25.14. Drug Abuse - Use Or Possession Of Drug Paraphernalia
This is a Florida Jury Instructions form that can be used for 25 Drug Abuse within Criminal.
Last updated: 2/28/2006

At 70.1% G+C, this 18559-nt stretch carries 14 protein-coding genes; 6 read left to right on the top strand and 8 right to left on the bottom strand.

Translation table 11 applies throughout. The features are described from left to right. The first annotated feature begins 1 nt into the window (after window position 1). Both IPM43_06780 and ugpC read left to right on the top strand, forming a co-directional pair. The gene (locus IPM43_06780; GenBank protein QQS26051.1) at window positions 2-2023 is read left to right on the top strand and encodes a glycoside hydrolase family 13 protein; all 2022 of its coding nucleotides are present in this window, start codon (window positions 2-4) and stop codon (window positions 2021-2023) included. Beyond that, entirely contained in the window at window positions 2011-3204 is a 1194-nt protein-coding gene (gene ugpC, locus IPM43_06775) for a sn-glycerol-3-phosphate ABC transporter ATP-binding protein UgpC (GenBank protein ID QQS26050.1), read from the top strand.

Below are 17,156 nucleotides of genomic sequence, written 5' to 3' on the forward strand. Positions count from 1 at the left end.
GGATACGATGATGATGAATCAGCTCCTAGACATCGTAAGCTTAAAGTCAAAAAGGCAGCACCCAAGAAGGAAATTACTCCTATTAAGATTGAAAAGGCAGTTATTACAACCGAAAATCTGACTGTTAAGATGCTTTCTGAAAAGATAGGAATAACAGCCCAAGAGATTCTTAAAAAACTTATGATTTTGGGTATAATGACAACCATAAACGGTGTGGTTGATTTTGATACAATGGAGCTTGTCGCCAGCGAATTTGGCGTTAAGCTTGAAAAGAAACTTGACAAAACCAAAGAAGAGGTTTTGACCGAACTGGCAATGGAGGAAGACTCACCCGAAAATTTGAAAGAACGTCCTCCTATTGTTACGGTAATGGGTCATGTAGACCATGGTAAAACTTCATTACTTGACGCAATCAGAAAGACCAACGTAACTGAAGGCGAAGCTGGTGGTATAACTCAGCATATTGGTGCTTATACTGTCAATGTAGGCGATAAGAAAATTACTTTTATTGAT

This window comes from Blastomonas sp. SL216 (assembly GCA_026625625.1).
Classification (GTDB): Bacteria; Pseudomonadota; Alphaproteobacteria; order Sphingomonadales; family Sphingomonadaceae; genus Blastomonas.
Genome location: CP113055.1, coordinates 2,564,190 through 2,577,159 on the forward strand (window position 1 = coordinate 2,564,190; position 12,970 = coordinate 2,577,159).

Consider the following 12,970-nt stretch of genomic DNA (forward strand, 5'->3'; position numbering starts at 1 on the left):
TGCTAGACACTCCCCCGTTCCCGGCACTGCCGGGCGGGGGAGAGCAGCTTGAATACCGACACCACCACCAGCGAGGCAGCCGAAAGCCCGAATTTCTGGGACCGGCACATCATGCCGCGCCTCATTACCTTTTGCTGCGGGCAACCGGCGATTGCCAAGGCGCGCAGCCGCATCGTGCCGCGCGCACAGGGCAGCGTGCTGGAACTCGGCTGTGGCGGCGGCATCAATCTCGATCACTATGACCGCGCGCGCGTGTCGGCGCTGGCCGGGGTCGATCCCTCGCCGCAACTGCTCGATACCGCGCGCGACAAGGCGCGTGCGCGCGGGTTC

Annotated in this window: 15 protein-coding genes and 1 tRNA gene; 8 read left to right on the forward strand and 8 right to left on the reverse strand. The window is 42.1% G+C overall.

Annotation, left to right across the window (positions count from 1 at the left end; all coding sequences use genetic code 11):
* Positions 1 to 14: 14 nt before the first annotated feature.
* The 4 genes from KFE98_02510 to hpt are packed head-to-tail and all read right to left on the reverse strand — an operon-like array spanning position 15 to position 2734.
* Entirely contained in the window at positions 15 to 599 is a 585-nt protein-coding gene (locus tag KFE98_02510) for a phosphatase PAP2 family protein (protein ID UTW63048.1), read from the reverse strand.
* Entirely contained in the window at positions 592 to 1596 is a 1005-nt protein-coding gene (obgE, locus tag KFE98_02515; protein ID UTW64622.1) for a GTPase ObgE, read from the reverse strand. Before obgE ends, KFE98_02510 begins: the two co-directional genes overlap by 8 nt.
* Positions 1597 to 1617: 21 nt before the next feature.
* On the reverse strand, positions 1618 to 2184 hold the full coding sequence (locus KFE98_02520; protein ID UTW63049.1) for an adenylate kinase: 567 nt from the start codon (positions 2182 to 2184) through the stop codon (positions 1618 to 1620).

25.14 DRUG ABUSE - USE OR POSSESSION OF DRUG PARAPHERNALIA 893.147(1), Fla. Stat. To prove the crime of Uson of Drug Paraphernalia, the State must e or Possessi prove the following three elements beyond a reasonable doubt: 1. [Name of defendant] had in [his] [her] possession with intent to use drug paraphernalia. 2. [Name of defendant] had knowledge of the presence of the drug paraphernalia. To "possess" means to have personal charge of or exercise the right of ownership, management or control over the thing possessed. Possession may be actual or constructive. Actual possession means (a) the thing is in the hand of or on the person, or (b) the thing is in a container in the hand of or on the person, or (c) the thing is so close as towithin ready reach an be d is under the control of the person. NOTE TO JUDGE: Give any of the next three paragraphs if applicable. Mere proximity to a thing is not sufient to establish control over that thing ficwhen the thing is not in a place over which the person has control. Constructive possession mis in a place over which the persoeans the thing n has control, or in which the person has concealed it. If a thing is in a place over which the person does not have control, in order to establish constructive possession the State mu prove the persons (1) control over the st thing, (2) knowledge that the thing was within the persons presence, and (3) knowledge of the illicit nature of the thing. Possession may be joint, that is, two or more persons may jointly have possession of an article, exercising control over it. In that case, each of those persons is considered to be in possession of that article. If a person has exclusive possession of a thing, knowledge of its presence may be inferred or assumed. <<<<<<<<<********>>>>>>>>>>>>> 2 If a person does not have exclusive possession of a thing, knowledge of its presence may not be inferred or assumed. The term "drug paraphernalia" means all equipment, products, and materials of any kind which are used, intended for use, or designed for use in planting, propagating, cultivating, growing, harvesting, manufacturing, compounding, converting, producing, processing, preparing, testing, analyzing, packaging, repackaging, storing, containing, concealing, injecting, ingesting, inhaling, or otherwise introducing into the human body a controlled substance in violation of this chapter. It includes, but is not limited to: (1) Kits used, intended for use, or designed for use in planting, propagating, cultivating, growing, or harvesting of any species of plant which is a controlled substance or from which a controlled substance can be derived. (2) Kits used, intended for use, or designed for use in manufacturing, compounding converting, producing, processing, or preparing controlled substances. (3) Isomerization devices used, intended for use, or designed for use in increasing the potency of any species of plant which is a controlled substance. (4) Testing equipment used, intended for use, or designed for use in identifying, or in analyzing the strength, effectiveness, or purity of, controlled substances. (5) Scales and balances used, intended for use, or designed for use in weighing or measuring controlled substances. (6) Diluents and adulterants, such as quinine hydrochloride, mannitol, mannite, dextrose, and lactose used, intended for use, or designed for use in cutting controlled substances. (7) Separation gins and sifters used, intended for use, or designed for use in removing twigs and seeds fromherwise cleaning or refining, cannabis. , or in ot (8) Blenders, bowls, containers, spoons, and mixing devices used, intended for use, or designed for use in compounding controlled substances. (9) Capsules, balloons, envelopes, and other containers used, intended for use, or designed for use in packaging smquantities of controall lled substances. (10) Containers and other objects used, intended for use, or designed for use in storing or concealing controlled substances. <<<<<<<<<********>>>>>>>>>>>>> 3 (11) Hypodermic syringes, needles, and other objects used, intended for use, or designed for use in parenterally injecting controlled substances into the human body. (12) Objects used, intended for use, or designed for use in ingesting, inhaling, or otherwise introducing cannabis, cocaine, hashish, or hashish oil into the human body, such as: (a) Metal, wooden, acrylic, glass, stone, plastic, or ceramic pipes with or without screens, permanent screens, hashish heads, or punctured metal bowls. (b) Water pipes. (c) Carburetion tubes and devices. (d) Smoking and carburetion masks. (e) Roach clips: meaning objects used to hold burning material, such as a cannabis cigarette, that has become too small or too short to be held in the hand. (f) Miniature cocaine spoons, and cocaine vials. (g) Chamber pipes. (h) Carburetor pipes. (i) Electric pipes. (j) Air-driven pipes. (k) Chillums. (l) Bongs. (m) Ice pipes or chillers. In addition to all other logically relevant factors, the following factors shall be considered in determining whether an object is drug paraphernalia: (1) Statements by an owner or by anyone in control of the object concerning its use. (2) The proximity of the object, in timnd space, to a direct violation of this e a act. <<<<<<<<<********>>>>>>>>>>>>> 4 (3) The proximity of the object to controlled substances. (4) The existence of any residue of controlled substances on the object. (5) Direct or circumstantial evidence of the intent of an owner, or of anyone in control of the object, to deliver it to persons whom [he] [she] knows, or should reasonably know, intend to use the object to facilitate a violation of this act. The innocence of an owner, or of anyone in control of the object, as to a direct violation of this act shall not prevent a finding that the object is intended for use, or designed for use, as drug paraphernalia. (6) Instructions, oral or written, provided with the object concerning its use. (7) Descriptive materials accompanying the object which explain or depict its use. (8) Any advertising concerning its use. (9) The manner in which the object is displayed for sale. (10) Whether the owner, or anyone in control of the object, is a legitimate supplier of like or related items to the community, such as a licensed distributor or dealer of tobacco products. (11) Direct or circumstantial evidence of the ratio of sales of the object or objects to the total sales of the business enterprise. (12) The